Meanwhile, the engine team continued work on the wiring harness.  With most of the actual wiring harness itself complete, this weekend saw the team making the last few touches.  This included both heat shrinking the wires together as well as creating a box to hold the wire distribution in order to maintain organization. Engine team also worked to get the engine dynamometer back to working order so that they can start calibrating sensors and model the engine in its stock set-up. 

During the week, the aero team made the negative mold for the seat with fiberglass.  Therefore, they spent their Saturday preparing the mold and then completing a carbon fiber layup.

Finally, the maintenance subteam recruited several of the new members to continue work on the 2015 car.  This weekend involved taking the measurements of various components of the car to build brackets for sensors to install a data acquisition system.  The plan is to install wheel speed sensors, potentiometers, and accelerometers in order to obtain crucial information that can better guide the design and building of future cars.

Weekend Roundup 10/08/16

This weekend saw Longhorn Racing back in the garage as many of the subteams continued work that had been started during the past few weeks.

Part of the engine team was once again working on crafting a more efficient wiring harness.  Having started it two weeks ago, much of it has already been completed, meaning that this weekend allowed the team to focus on the wiring for all of the electronic components on the dashboard.  The rest of the engine team recruited several helpers from across various subteams to remove the engine from the 2015 car and hook it up to the dyno.

In addition, the chassis subteam has been tirelessly working on putting the frame together.  This weekend involved cutting tubes for the frame and continuing to weld the front half of the frame.  As that was taking place, other members of the team were looking toward the suspension.  Several people were in the machine shop manufacturing bearing holders for the suspension points, a task that kept them busy with 24 bearing holders to complete.

The aero team, too, had been hard at work.  This weekend, they were doing prep work on the seat in order to create a negative female mold.  They hope to use this to lay up carbon next week.

Finally, it was another busy weekend for the new recruits.  A design had been chosen and modified from their competition to create the most effective shifter/clutch handle assembly, and they were ready to move onto the next step.  This meant actually working in the machine shop to build it themselves, thereby honing their machining skills while also getting a feeling for the entire process of creating a part for the car in order to prepare them for future work on the team.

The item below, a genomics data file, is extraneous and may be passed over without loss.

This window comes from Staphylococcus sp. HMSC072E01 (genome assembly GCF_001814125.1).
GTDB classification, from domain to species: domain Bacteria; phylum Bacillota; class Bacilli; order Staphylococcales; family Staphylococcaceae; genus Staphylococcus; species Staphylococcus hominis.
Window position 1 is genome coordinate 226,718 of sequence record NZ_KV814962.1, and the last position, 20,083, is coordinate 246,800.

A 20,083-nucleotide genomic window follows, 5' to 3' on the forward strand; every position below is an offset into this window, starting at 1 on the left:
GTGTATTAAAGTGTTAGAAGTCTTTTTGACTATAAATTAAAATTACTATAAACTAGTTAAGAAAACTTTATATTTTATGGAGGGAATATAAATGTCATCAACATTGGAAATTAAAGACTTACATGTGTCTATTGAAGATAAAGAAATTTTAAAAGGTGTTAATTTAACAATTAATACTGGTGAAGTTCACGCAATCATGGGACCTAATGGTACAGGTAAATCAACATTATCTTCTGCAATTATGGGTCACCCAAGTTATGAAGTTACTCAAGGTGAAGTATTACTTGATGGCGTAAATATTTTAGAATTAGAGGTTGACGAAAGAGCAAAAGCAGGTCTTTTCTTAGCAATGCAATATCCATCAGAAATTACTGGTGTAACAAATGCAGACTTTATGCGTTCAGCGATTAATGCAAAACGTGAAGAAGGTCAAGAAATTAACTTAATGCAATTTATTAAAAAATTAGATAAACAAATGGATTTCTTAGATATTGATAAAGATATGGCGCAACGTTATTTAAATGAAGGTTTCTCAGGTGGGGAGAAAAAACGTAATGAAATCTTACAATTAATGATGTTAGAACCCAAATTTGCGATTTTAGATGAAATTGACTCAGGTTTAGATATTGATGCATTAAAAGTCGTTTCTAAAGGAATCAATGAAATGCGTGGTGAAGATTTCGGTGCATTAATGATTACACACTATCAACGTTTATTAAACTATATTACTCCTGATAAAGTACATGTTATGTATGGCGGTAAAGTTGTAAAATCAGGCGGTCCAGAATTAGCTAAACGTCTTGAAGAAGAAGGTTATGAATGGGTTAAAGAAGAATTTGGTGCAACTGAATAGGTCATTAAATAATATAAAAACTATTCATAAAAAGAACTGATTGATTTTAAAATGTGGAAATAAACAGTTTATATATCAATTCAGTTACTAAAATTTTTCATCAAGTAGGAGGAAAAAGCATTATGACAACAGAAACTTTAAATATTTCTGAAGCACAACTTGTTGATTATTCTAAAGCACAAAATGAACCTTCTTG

Weekend Roundup - 10/01/16

This weekend, Longhorn Racing was pleased to be invited to UT Arlington's 2nd annual fall autocross event.  A few members of the team packed up the 2016 car and made the drive to Arlington with enough time for a track walk before the 9am drivers' meeting.

On-track action started at around 10, and we made sure that we were one of the first of the seven teams to get running.  It wasn't an easy start; while unloading the trailer, we found that some fluid had spilled during travel and had coated our tires.  That, combined with cooler track conditions, made for a slippery first run by Deepak.  Thankfully, as the day - and our tires - warmed up, we were able to find more grip.

The team faced a few more challenges along the way, especially in the morning.  There was a difficulty starting the engine without jumping it, and keeping it from stalling proved a tough task, but the team persevered, and the issue was nearly non-existent by the time the lunch break ended. 

After lunch, the track layout changed.  It was considerably longer and involved a series of more complicated turns.  However, all of our drivers who tried out the new circuit loved it; everyone finished their run with a huge smile on their face, eager to get back out there and try it again.

The team was able to run until 3:30 in the afternoon, when we discovered that our tires were nearly worn through.  With no spares in the trailer, we decided to pack up and call it a day.

Overall, we ran over 40 laps split between five different drivers and were able to end the day by choice, not due to a significant mechanical issue with the car.  It was a hugely successful event for the whole team and provided a great opportunity for our drivers to get more experience behind the wheel, see how the car is running in order to find ways to improve it, and chat with other teams about their progress.